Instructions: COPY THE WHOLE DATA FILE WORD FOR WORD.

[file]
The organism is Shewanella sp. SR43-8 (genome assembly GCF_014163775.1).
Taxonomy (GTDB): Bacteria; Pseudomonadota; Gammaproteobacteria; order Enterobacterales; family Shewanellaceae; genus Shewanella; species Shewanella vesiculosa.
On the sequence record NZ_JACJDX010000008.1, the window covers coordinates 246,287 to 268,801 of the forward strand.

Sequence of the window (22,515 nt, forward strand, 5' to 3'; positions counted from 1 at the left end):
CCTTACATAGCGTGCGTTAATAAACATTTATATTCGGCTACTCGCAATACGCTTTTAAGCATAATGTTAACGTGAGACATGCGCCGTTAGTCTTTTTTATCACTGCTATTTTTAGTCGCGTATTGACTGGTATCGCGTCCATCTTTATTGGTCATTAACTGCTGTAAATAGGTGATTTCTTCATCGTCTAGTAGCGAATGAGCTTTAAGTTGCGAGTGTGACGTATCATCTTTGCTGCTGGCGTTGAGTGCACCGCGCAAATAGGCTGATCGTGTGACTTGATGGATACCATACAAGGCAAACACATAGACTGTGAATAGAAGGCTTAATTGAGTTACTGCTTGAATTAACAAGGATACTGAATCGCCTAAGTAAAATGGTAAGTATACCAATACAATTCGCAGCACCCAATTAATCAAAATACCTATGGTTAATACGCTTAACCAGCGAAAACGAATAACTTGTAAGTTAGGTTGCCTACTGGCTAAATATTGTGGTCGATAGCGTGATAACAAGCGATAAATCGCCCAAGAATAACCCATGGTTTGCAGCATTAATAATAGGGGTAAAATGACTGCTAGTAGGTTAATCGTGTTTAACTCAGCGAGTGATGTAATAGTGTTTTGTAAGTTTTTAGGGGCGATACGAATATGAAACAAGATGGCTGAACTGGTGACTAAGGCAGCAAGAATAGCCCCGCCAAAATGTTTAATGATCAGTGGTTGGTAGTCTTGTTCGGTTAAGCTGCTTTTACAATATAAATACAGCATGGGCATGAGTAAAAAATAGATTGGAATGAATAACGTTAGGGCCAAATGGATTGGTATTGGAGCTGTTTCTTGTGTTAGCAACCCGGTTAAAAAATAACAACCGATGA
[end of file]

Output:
The organism is Shewanella sp. SR43-8 (genome assembly GCF_014163775.1).
Taxonomy (GTDB): Bacteria; Pseudomonadota; Gammaproteobacteria; order Enterobacterales; family Shewanellaceae; genus Shewanella; species Shewanella vesiculosa.
On the sequence record NZ_JACJDX010000008.1, the window covers coordinates 246,287 to 268,801 of the forward strand.

Sequence of the window (22,515 nt, forward strand, 5' to 3'; positions counted from 1 at the left end):
CCTTACATAGCGTGCGTTAATAAACATTTATATTCGGCTACTCGCAATACGCTTTTAAGCATAATGTTAACGTGAGACATGCGCCGTTAGTCTTTTTTATCACTGCTATTTTTAGTCGCGTATTGACTGGTATCGCGTCCATCTTTATTGGTCATTAACTGCTGTAAATAGGTGATTTCTTCATCGTCTAGTAGCGAATGAGCTTTAAGTTGCGAGTGTGACGTATCATCTTTGCTGCTGGCGTTGAGTGCACCGCGCAAATAGGCTGATCGTGTGACTTGATGGATACCATACAAGGCAAACACATAGACTGTGAATAGAAGGCTTAATTGAGTTACTGCTTGAATTAACAAGGATACTGAATCGCCTAAGTAAAATGGTAAGTATACCAATACAATTCGCAGCACCCAATTAATCAAAATACCTATGGTTAATACGCTTAACCAGCGAAAACGAATAACTTGTAAGTTAGGTTGCCTACTGGCTAAATATTGTGGTCGATAGCGTGATAACAAGCGATAAATCGCCCAAGAATAACCCATGGTTTGCAGCATTAATAATAGGGGTAAAATGACTGCTAGTAGGTTAATCGTGTTTAACTCAGCGAGTGATGTAATAGTGTTTTGTAAGTTTTTAGGGGCGATACGAATATGAAACAAGATGGCTGAACTGGTGACTAAGGCAGCAAGAATAGCCCCGCCAAAATGTTTAATGATCAGTGGTTGGTAGTCTTGTTCGGTTAAGCTGCTTTTACAATATAAATACAGCATGGGCATGAGTAAAAAATAGATTGGAATGAATAACGTTAGGGCCAAATGGATTGGTATTGGAGCTGTTTCTTGTGTTAGCAACCCGGTTAAAAAATAACAACCGATGA